I wish I’d been able to spend more quality time with The Devil’s Daughter, but from what I saw it seems like more of what series fans have come to expect from Frogwares. For the rest of us, it’s a slick, action-lite mystery game with beautiful character models. Seriously, those are some beautiful faces. Sherlock Holmes: The Devil’s Daughter will be out for Windows, PS4, and Xbox One on June 10.

 

The Frostrune


There was a time, not too long ago, that new seeped-in-history adventure games were coming out once or twice a year. I didn’t realize how much I missed those carefully researched, beautifully depicted games from Kheops until Grimnir’s designer Nils Anderssen showed me The Frostrune, a super-authentic point-and-click mystery set in the Viking age.

Even the premise sounds like one of those Kheops games: shipwrecked on an island near Norway, you must explore an abandoned Viking village and figure out what happened to the people there. The game takes a supernatural turn when, upon gaining access to a locked building, you encounter a dead woman’s body lying on the floor. Her ghost rises out of it and speaks in whispered old Norse (handily subtitled in English!), giving cryptic clues that will lead you to her house. This is the first of many visions revealed by a magical power you’ll hone so you can figure out what happened to this place and what hidden secrets the dead villagers left behind.

While The Frostrune isn’t an educational game, it’s heavily based on Norse myth and legends, and the team has gone to great lengths to make it as accurate as possible. Anderssen and others on the development team have a special interest in this historical period and have been involved in Viking reenactments, making their own swords and clothing, so they’re well versed in this world. They also have a historical consultant involved to keep facts in check. Real Viking tools, contraptions, and customs form the basis of The Frostrune’s puzzles. The story, related to magical rune stones and mysterious ice formations that appear throughout the area even though it’s summer, has links to one of Norway’s oldest folk poems.


Though Anderssen has been working in games for ten years, this is his first adventure. He played Myst growing up and always wanted to make a game like it, but while The Frostrune definitely has a Myst-like quality, it appears much more accessible and less taxing on the brain cells. Navigation is a first-person slideshow format, where the screen transitions from one scene to the next when you click/tap the area you want to move to. The hand-drawn artwork is realistic but stylized, and very pretty to look at.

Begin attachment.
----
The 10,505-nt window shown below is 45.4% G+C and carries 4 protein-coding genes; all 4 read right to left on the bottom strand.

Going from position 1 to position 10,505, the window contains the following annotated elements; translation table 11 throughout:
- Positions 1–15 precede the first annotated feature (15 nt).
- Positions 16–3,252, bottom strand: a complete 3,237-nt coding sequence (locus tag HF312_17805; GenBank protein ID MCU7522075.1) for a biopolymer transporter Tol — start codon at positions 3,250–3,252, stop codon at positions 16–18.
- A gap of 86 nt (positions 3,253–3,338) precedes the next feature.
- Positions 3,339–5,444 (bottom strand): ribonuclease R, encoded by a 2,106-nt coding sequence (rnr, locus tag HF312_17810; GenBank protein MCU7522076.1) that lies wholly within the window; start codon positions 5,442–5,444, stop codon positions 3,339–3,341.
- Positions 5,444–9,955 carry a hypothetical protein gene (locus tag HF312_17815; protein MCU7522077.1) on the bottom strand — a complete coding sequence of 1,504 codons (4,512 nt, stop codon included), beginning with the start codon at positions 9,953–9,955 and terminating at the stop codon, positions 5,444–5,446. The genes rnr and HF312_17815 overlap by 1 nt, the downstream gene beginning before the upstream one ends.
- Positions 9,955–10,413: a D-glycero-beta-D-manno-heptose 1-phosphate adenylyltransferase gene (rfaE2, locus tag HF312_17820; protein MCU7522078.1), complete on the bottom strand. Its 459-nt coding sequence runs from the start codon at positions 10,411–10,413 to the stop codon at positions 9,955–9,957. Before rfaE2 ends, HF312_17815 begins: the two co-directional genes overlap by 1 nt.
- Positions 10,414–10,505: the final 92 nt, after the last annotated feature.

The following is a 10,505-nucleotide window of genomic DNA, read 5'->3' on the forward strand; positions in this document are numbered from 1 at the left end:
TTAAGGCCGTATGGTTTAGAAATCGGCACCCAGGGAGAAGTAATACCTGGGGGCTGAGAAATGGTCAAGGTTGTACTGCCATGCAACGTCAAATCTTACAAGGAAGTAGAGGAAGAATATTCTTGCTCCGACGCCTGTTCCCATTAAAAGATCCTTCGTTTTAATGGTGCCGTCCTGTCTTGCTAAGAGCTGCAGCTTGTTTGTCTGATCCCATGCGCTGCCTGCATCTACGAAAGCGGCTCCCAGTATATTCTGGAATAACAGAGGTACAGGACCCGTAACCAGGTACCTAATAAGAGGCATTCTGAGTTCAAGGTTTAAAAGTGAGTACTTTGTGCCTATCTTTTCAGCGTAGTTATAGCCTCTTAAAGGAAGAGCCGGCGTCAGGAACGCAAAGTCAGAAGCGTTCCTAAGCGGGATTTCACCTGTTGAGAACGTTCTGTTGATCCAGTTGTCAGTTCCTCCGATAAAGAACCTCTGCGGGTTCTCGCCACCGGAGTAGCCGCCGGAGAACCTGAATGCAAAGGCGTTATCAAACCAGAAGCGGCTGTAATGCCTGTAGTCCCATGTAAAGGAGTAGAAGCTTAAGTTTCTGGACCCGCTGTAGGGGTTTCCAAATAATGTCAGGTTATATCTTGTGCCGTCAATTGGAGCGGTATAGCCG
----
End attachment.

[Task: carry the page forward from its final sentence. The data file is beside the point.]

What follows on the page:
Of course length is hard to gauge midway through development, but The Frostrune is expected to be a 4-6 hour experience. The game should be out this year or next for Windows, iOS, and Android.


Burly Men at Sea


Brain&Brain is a husband and wife team, David and Brooke Condolora, whose decision to make adventure games grew out of their enjoyment of playing them together. It’s a love that shows in Burly Men at Sea, a charming take on Scandinavian folklore and bearded sailors with a puzzle-lite, storybook-like format.

The titular burly men—nearly identical brothers Brave Beard, Steady Beard, and Hasty Beard—set sail from their narrow-minded fishing village in search of adventure. My GDC demo began in this village, where the people are all very caught up in their own lives and no one has the desire to see what else the world has to offer. Popping into the village’s various buildings nails this point home, but eventually you’ll end up in a coffee shop with an old man. The brothers have a map that shows only their island—the rest is blank. That, the man explains, is because the map “has tales yet to tell.” Encouraged, the brothers set sail in search of adventure, only to immediately end up in the belly of a whale. (I hate it when that happens!)


Similar to the developers' previous game Doggins, Burly Men at Sea has a minimalistic aesthetic reminiscent of a browser-based Flash game and influenced by the simplicity of Scandinavian art. You interact with the three brothers in an indirect way, clicking and dragging on a circular focus area to move the camera, and the characters react to the area that’s illuminated. This indirect control puts some distance between the player and the on-screen happenings, so it feels like a folk tale being told to you as opposed to a quest you’re driving.